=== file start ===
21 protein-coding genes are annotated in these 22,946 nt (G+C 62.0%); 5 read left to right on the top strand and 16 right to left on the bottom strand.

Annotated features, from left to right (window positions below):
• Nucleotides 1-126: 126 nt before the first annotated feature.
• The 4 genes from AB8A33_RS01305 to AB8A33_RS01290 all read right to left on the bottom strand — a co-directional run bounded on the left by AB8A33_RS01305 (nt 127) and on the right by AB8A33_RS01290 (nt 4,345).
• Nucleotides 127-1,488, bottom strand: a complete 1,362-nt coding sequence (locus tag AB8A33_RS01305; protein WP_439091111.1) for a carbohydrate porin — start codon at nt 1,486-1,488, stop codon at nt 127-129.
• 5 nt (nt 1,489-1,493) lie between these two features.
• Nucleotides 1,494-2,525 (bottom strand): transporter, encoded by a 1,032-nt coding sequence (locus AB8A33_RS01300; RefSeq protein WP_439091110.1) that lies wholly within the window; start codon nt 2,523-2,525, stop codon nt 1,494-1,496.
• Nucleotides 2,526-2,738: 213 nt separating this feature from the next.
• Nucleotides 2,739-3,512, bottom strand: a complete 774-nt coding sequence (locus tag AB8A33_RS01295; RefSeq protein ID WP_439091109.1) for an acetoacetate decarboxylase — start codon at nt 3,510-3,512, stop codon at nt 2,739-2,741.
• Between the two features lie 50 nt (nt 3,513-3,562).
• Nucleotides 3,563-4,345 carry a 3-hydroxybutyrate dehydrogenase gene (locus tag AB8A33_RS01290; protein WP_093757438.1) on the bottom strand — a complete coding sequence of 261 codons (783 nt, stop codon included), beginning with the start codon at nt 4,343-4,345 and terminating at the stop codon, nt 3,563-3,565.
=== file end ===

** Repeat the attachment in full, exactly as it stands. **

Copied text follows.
21 protein-coding genes are annotated in these 22,946 nt (G+C 62.0%); 5 read left to right on the top strand and 16 right to left on the bottom strand.

Annotated features, from left to right (window positions below):
• Nucleotides 1-126: 126 nt before the first annotated feature.
• The 4 genes from AB8A33_RS01305 to AB8A33_RS01290 all read right to left on the bottom strand — a co-directional run bounded on the left by AB8A33_RS01305 (nt 127) and on the right by AB8A33_RS01290 (nt 4,345).
• Nucleotides 127-1,488, bottom strand: a complete 1,362-nt coding sequence (locus tag AB8A33_RS01305; protein WP_439091111.1) for a carbohydrate porin — start codon at nt 1,486-1,488, stop codon at nt 127-129.
• 5 nt (nt 1,489-1,493) lie between these two features.
• Nucleotides 1,494-2,525 (bottom strand): transporter, encoded by a 1,032-nt coding sequence (locus AB8A33_RS01300; RefSeq protein WP_439091110.1) that lies wholly within the window; start codon nt 2,523-2,525, stop codon nt 1,494-1,496.
• Nucleotides 2,526-2,738: 213 nt separating this feature from the next.
• Nucleotides 2,739-3,512, bottom strand: a complete 774-nt coding sequence (locus tag AB8A33_RS01295; RefSeq protein ID WP_439091109.1) for an acetoacetate decarboxylase — start codon at nt 3,510-3,512, stop codon at nt 2,739-2,741.
• Between the two features lie 50 nt (nt 3,513-3,562).
• Nucleotides 3,563-4,345 carry a 3-hydroxybutyrate dehydrogenase gene (locus tag AB8A33_RS01290; protein WP_093757438.1) on the bottom strand — a complete coding sequence of 261 codons (783 nt, stop codon included), beginning with the start codon at nt 4,343-4,345 and terminating at the stop codon, nt 3,563-3,565.